watertight doors

The watertight doors provided thoroughfares between compartments. They could be closed three ways in case of an emergency. The first way was by a switch the Captain had on the bridge that tripped all doors at the same time. Alternatively each door could be individually closed via a lever or thirdly, by a float mechanism located beneath the floor so that if a compartment was flooded, incoming water triggered the mechanism and the doors would shut.

The whole design of the ship meant that it could stay afloat with any two compartments flooded! On a worst case scenario, the Titanic or any of her sisters could suffer a broadside collision and yet able to limp back to base for repairs. The "Shipbuilder," a prestigious British shipping trade journal labelled the Titanic as being "unsinkable."

The two ships could attain speeds up to 21 knots under optimum conditions. Steam was generated from 29 boilers enabling their engines to develope 15,000 horsepower. in total. To make it easier to work in the boiler rooms, the double bottom was not continued up the sides of the hull. This which would prove to be disastrous later.

The crew consisted of 860 people: 320 working the ship, 475 stewards and 65 navigators.

Most of the crew was accommodated in the lower deck. The captain and his officers were housed in the forward boat deck.

The lifeboat situation

The designers of the Titanic slightly improved upon the regulations of the Board of Trade regarding maritime safety. Whilst these rules specified that a vessel over 10,000 tons needed 16 lifeboats.

The Titanic actually carried twenty: Sixteen wooden, and four collapsible. Two of the collapsible boats were kept on the roof of the officers quarters with little intention to use them except as a last resort.

Sixteen lifeboats were insufficient for the crew and passengers on board. In fact, the managing director of Harland and Wolff wanted 64 lifeboats but it was belived that so many boats would look unsightly and no one would travel on a ship crowded with boats. Other rumours circulated that the first class passengers did not favour lifeboats on their decks because they preferred the open space and liked to walk around the decks - not staring at boats although they would have been there for their safety.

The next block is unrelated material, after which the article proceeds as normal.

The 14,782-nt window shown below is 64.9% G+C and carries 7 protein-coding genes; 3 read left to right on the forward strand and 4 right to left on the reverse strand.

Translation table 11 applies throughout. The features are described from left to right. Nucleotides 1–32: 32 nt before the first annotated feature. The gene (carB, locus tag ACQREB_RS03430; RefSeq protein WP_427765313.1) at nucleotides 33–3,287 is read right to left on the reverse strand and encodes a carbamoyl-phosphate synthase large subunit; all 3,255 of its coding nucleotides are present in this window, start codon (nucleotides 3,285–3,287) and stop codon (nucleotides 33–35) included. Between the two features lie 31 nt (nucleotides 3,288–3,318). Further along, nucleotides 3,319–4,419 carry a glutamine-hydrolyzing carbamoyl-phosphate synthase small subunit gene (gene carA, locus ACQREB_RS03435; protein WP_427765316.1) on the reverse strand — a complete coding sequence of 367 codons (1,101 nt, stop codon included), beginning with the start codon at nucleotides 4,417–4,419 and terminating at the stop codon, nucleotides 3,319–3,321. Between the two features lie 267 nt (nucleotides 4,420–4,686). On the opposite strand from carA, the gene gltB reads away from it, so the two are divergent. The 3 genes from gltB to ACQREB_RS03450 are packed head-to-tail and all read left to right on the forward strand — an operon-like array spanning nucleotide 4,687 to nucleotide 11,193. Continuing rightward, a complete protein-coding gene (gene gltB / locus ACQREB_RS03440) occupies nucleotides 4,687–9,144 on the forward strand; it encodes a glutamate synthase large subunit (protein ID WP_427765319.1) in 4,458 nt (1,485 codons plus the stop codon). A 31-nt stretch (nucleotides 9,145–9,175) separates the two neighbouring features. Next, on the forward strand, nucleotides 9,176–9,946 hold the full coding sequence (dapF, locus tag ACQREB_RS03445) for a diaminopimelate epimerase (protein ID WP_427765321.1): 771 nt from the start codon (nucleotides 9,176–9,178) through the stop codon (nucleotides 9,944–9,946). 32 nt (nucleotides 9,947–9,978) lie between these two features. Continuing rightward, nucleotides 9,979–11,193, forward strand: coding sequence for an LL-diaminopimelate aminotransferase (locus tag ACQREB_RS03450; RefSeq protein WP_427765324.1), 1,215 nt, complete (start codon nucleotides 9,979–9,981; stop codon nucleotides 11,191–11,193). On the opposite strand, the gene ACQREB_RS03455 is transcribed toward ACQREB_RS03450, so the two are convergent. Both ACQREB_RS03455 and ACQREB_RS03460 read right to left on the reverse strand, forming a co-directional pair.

So why did the designers not ensure that there were enough lifeboats on the Titanic to ensure a place on the boats for each passenger and crew member?

Some authors have suggested that the designers of such ships had no or little experience to compare after all, a disaster like the Titanic had never happened before. The size of such ships had grown 400% in 12 years and the shipping experts had no way of foreseeing what circumstances could give rise to a sinking.

The writer on the other hand does not support this line of argument. Experts must have seen a short-fall in boats in relation to passengers in crew. After all, they were the Board of Trade. However, hindsight is a wonderful thing. The Titanic enquiry will be dealt with later.

Eight months had passed since the launch and her fitting had been completed. The Titanic was ready for her trials. The officers had been notified to board her to familise themsleves with her facilities.

The trials commenced on the 2nd April 1912. Andrews was on board making notes of minor adjustments and overseeing the trials. The Titanic was towed down the Belfast Lough by the tugs Hercules, Herculaneum, Huskisson, Hornby and Herald.


She easily raced up to 21 knots and plunged to an emergency stop.

Captain Smith

The captain, Edward Smith had previously steered the Olympic but had left that ship in Southampton. He was often described as a "splendid seaman" who loved his dog as well as a cigar. He had an engaging manner and pleasing personality and had the reputation of being an ideal captain. Familiar with the helm he once said with confidence:

"I cannot imagine any condition which would caused a modern ship to founder ...... Shipbuilding has gone beyond that…."

The Titanic sailed from Belfast to Southampton. Crowds awaited it arrival. She was greeted by five tugs and taken into the River Test.

The local paper welcomed the arrival pointing out with pride that only twelve hours before her sister Olympic had graced the dock.

Andrews was busy the next day preparing for sea. He was not the only architect on board because representatives of the Board of Trade wanted to carry out final tests before the maiden voyage. Even instruments like rockets were tested. Second Officer Lightoller lowered the lifeboats as part of the test.

Finally, the Titanic was ready for her maiden voyage.

tell all

  © 2001-2014 TPD Turner